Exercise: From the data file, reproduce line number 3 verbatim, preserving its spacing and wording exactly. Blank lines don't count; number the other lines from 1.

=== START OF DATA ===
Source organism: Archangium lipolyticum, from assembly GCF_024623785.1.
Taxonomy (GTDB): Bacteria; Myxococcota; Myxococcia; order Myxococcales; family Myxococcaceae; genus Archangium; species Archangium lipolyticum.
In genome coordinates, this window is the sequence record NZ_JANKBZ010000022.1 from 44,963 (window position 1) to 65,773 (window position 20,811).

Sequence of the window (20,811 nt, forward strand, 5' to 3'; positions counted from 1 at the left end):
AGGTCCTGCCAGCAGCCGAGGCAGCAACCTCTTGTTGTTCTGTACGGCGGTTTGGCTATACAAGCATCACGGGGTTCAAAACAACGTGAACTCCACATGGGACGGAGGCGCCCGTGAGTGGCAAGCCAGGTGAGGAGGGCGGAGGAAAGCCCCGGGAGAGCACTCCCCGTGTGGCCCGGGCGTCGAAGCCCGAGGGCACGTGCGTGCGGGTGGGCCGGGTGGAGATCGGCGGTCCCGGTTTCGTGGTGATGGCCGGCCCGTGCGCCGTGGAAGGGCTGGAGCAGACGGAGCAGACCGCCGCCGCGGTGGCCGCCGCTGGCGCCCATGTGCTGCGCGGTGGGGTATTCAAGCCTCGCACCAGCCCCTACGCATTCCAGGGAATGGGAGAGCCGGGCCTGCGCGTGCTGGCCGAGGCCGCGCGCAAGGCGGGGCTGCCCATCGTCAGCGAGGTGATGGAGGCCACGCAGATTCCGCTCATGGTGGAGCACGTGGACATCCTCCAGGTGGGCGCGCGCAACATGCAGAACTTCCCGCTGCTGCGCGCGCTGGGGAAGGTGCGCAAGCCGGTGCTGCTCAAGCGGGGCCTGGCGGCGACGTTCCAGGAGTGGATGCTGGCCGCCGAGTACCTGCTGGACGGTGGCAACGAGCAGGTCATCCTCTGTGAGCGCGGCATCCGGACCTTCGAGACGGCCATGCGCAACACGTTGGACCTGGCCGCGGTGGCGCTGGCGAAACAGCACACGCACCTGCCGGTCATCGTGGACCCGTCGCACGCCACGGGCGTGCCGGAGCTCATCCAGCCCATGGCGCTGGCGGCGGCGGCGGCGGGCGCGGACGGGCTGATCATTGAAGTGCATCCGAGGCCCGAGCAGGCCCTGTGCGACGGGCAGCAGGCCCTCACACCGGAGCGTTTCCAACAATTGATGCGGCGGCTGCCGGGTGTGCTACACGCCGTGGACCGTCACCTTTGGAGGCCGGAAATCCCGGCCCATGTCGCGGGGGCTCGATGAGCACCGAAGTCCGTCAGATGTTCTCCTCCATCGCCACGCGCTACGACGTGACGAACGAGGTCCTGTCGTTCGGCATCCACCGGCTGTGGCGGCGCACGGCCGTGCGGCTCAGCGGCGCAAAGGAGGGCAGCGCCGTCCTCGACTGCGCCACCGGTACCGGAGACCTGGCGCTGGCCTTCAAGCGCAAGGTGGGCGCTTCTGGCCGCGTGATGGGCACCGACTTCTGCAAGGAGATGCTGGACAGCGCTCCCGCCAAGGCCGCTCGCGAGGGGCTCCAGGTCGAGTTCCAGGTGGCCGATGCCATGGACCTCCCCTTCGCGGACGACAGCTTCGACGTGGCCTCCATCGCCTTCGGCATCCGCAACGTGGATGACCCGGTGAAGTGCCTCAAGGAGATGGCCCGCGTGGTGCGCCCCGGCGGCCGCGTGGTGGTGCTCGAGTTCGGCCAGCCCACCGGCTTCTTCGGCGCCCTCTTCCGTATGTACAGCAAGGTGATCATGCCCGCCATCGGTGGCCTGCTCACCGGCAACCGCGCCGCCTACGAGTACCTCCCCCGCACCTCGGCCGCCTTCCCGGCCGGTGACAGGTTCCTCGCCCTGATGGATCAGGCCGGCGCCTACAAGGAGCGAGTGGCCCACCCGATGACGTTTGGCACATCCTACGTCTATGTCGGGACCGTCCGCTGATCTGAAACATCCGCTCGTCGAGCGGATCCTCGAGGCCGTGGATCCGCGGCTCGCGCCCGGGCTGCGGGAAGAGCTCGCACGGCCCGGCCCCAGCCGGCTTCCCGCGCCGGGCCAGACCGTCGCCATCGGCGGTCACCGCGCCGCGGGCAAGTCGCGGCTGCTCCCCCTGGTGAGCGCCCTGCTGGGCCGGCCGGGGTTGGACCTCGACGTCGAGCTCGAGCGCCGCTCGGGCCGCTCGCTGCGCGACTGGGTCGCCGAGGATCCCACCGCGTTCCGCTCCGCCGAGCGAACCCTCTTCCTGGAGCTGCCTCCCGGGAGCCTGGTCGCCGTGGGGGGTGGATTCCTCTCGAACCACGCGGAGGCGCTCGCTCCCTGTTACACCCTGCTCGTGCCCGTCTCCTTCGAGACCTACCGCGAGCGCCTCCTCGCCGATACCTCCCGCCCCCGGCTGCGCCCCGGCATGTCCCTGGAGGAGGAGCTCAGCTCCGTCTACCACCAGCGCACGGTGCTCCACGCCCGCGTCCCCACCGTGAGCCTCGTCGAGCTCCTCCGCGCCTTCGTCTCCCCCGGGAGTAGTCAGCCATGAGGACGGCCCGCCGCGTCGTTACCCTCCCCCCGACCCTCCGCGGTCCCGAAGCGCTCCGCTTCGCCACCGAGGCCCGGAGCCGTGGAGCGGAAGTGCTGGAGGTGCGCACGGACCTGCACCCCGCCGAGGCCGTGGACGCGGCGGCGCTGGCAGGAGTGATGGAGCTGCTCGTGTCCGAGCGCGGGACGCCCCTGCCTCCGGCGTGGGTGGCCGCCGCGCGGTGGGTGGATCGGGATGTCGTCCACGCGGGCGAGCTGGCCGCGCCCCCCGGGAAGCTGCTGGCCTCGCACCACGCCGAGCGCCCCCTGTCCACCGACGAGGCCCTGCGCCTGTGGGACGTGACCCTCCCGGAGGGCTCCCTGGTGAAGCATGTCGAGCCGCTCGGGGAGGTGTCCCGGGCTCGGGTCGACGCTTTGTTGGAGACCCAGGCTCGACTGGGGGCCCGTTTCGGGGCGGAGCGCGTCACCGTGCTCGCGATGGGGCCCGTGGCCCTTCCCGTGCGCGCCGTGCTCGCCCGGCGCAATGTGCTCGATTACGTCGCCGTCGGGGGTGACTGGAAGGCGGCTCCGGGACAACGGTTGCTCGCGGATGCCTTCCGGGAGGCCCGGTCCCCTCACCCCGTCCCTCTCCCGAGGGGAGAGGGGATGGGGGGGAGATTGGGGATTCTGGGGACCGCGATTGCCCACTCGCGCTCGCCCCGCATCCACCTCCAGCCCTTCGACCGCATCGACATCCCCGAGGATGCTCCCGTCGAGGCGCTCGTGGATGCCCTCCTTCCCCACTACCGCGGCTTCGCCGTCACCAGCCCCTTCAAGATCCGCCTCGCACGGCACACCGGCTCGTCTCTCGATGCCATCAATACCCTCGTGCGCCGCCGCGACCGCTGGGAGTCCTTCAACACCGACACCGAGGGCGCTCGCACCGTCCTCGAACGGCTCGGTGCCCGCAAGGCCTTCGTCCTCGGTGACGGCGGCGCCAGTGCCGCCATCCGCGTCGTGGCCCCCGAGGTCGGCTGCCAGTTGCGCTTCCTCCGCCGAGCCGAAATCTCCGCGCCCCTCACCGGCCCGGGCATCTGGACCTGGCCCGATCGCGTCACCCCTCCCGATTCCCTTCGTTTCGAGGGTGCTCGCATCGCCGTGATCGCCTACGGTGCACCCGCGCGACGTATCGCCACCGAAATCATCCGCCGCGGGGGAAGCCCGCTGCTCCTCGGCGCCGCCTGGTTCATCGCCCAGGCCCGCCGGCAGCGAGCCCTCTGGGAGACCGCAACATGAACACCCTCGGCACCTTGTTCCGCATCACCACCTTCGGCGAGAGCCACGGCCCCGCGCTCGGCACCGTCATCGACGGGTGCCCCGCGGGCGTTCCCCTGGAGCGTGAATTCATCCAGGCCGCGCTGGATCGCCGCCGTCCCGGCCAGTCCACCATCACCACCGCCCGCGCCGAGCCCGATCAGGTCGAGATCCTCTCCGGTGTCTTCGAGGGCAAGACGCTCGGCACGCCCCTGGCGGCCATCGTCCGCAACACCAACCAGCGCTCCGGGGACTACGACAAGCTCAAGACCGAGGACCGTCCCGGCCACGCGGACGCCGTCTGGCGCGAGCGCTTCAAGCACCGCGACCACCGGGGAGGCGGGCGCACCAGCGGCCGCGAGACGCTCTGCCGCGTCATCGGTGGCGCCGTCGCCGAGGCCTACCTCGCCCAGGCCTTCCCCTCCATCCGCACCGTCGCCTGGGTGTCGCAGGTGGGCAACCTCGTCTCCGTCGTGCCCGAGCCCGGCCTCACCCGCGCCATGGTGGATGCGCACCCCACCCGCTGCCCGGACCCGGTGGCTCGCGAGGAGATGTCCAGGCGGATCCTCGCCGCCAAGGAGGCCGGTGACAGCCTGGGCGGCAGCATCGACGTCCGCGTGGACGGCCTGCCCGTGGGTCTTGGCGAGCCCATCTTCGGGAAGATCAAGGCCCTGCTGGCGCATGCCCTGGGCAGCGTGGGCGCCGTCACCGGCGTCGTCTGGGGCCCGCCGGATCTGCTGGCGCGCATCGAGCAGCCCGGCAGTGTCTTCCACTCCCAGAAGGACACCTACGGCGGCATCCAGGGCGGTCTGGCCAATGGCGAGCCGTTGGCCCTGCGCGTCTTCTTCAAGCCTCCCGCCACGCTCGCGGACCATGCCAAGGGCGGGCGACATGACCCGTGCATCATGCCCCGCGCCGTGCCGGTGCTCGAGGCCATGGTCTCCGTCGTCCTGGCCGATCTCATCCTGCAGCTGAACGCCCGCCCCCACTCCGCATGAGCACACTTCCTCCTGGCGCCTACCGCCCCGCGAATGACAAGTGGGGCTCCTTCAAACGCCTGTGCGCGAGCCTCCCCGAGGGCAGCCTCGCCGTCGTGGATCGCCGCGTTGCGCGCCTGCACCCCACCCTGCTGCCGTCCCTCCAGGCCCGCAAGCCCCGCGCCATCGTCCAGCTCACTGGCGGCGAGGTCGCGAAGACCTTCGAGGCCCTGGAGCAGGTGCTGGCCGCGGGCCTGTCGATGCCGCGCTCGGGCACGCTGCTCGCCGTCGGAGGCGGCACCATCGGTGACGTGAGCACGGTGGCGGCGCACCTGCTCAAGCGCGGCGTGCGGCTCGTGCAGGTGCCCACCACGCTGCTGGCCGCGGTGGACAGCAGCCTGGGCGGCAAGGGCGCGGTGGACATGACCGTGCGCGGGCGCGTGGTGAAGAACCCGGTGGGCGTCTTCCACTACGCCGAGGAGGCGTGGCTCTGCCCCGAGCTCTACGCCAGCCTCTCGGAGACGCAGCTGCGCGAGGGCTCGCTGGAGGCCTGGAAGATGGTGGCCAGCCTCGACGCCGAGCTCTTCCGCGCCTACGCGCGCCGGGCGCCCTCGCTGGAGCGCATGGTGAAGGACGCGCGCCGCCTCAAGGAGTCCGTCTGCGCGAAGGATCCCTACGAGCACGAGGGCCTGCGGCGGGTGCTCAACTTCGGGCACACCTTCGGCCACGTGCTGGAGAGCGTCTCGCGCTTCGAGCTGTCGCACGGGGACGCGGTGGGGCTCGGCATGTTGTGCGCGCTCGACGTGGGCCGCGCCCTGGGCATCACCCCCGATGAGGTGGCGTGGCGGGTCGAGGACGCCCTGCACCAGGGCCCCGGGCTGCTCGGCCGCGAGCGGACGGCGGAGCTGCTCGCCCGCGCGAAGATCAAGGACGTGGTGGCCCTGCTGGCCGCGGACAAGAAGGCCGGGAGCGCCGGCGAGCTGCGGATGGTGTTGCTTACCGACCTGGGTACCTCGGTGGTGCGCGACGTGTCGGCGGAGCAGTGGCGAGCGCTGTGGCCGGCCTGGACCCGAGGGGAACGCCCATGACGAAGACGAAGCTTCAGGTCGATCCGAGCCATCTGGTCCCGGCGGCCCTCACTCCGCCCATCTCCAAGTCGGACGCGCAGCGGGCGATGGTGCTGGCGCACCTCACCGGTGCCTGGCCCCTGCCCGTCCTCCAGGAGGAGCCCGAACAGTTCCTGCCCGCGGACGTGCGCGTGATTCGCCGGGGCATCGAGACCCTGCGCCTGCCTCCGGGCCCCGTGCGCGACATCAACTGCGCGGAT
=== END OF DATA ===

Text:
In genome coordinates, this window is the sequence record NZ_JANKBZ010000022.1 from 44,963 (window position 1) to 65,773 (window position 20,811).